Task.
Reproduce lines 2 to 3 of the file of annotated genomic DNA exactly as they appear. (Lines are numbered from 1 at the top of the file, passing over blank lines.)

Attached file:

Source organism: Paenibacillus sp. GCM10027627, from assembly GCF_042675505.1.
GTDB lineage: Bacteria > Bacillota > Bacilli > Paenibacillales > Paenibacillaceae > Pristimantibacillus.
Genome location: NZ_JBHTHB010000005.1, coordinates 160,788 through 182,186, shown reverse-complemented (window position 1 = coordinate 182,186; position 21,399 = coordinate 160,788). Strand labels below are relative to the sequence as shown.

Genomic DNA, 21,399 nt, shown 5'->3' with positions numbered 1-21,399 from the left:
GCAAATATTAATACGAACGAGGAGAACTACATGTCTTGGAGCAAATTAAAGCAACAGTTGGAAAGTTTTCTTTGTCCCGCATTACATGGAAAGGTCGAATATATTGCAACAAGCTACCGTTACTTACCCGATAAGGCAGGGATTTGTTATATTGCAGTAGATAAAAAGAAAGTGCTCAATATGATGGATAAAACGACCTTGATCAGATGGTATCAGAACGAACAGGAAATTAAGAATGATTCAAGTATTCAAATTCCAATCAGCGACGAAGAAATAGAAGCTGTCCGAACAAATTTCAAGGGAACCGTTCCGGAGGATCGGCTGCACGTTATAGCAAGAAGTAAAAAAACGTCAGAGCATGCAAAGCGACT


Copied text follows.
GTDB lineage: Bacteria > Bacillota > Bacilli > Paenibacillales > Paenibacillaceae > Pristimantibacillus.
Genome location: NZ_JBHTHB010000005.1, coordinates 160,788 through 182,186, shown reverse-complemented (window position 1 = coordinate 182,186; position 21,399 = coordinate 160,788). Strand labels below are relative to the sequence as shown.